- Rust is always going to be a problem when you own a VW Bug. As stated previously, rust and the classic VW Beetle are often used in the same sentence for a reason. Even if you buy a solid VW with no rust on the body or any VW Beetle parts, you’re likely to come across it after driving it once during the wintertime. Make sure to check the car prior to buying it. Look at the floorpans and especially under the rear seats to see if any rust is present.
Are you considering buying a VW bug daily driver? Make sure you understand what the advantages and disadvantages of doing so are before you spend your money. Be honest with yourself and know what the limits are of the Beetle and what your limits are as well. If you don’t think you’re ready to take care of a car that may be prone to rust, is slow and may not have the personal comforts you want, choose a VW you can instead use for occasional use.
The article alludes to this, but more directly: The VW Bug heating/defrosting system is not up to handling the coldest weather in places that have serious winters, like Minnesota. And on ice-slick roads, you need to be especially careful with the brakes since the rear weight bias of the car makes it more prone to swapping ends. Neither is an issue in milder weather. All in all, they are fun cars to drive because of the light and well-balanced controls.
I would also like to add: For economy cars of its day, the Bug had superior quality in materials and assembly; a very reliable and well-made car.
I have never had a classic Beetle. My co-worker has one, and a girlfriend had one years ago. But now I am doing research into possibly buying one and doing some resto work on it with my 8 year old son. The Idea being, I can enjoy the car and he can learn some mechanical skills as I did. Then he can inherit the car to drive when old enough. In South Carolina. I welcome suggestions and comments.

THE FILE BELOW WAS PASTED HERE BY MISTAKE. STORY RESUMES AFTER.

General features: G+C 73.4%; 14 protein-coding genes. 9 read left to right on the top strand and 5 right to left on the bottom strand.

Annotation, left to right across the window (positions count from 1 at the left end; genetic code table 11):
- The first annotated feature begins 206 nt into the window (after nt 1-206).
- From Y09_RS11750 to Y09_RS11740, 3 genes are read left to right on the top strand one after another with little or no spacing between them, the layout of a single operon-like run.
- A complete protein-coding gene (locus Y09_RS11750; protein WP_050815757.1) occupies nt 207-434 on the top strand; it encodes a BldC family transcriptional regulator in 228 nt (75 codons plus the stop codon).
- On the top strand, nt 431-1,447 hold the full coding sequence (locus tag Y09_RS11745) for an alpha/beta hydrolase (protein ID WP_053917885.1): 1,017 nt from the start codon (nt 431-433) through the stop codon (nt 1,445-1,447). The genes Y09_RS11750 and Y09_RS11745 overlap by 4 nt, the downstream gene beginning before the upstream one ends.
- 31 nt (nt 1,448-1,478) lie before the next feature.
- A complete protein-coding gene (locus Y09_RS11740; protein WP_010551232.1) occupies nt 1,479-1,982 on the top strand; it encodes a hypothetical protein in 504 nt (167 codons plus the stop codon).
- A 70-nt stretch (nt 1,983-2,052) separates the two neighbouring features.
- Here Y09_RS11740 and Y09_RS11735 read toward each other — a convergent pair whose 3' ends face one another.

My first car bought brand new was a 1972 VW beetle. It was a rich yellow color. It had a 60 hp engine and did well in the snow. I could go 60 mph and still get 29 miles per gallon. Gas cost 30 cents in the days. Been a while. I had it about 69,000 miles before it threw a rod and I could not afford to get it fixed. The defrost system is poor because it has no fan. The faster you went, the better it kept the windshield clear. But, on really cold days in the winter, frost would be on the inside of the windshield in the morning. Really had to get the car warmed up before you could even see to drive. Mine had no AC, so it was hot in the summer, but with windows down and vents open, it was bearable. I kind of wish I had it now. New it cost $2259.00 and my payment was $69.01 for 36 months.
I purchased a used 1959 VW bug in 1965 in Sioux City Iowa for $400.00. I was in the Air Force and needed cheap reliable transportation. I loved this car. Had an electrical problem right off, and it drained the battery many times. No problem. I either parked on a hill or had fellow occupants to hop out and give a short easy push. Got that problem fixed finally. This car was unstuckable. Snow, sand, mud, I was amazed at where I could take this buggy. Drove it from Iowa to Florida when I was sent to Labrador. The steering wheel came out of the steering column when my wife was about to drive it back to Iowa with my father-in-law. We left it there during my tour in Labrador, wives were not allowed at this was a remote radar sight. Came home after a year, fixed the steering, drove it to Duluth Minnesota. One night, out with a fellow airman, we managed to turn the car over, on its side, and it never shut off, and we managed to turn it back over and drove away. In Duluth I experienced the same good vibes, it always started, even in below zero temps, I never got stuck, and when I was being discharged after my 4 years were up, I sold it to a fellow airman, for $400.00, exactly what I had paid in 1965 even with the scratched roof and side fenders from the wreck. Loved this car. Took the rear seat out while I was in Iowa, and single, put a plywood support, even though it was tilted a bit, covered it with a snow rug, and myself and 4 other airmen could go just about anywhere we wanted to. After 50 plus years have now passed, I still have airmen I served with, and an ex-wife, who still laugh and talk about that car and the fun we had in it. LOVE THAT CAR.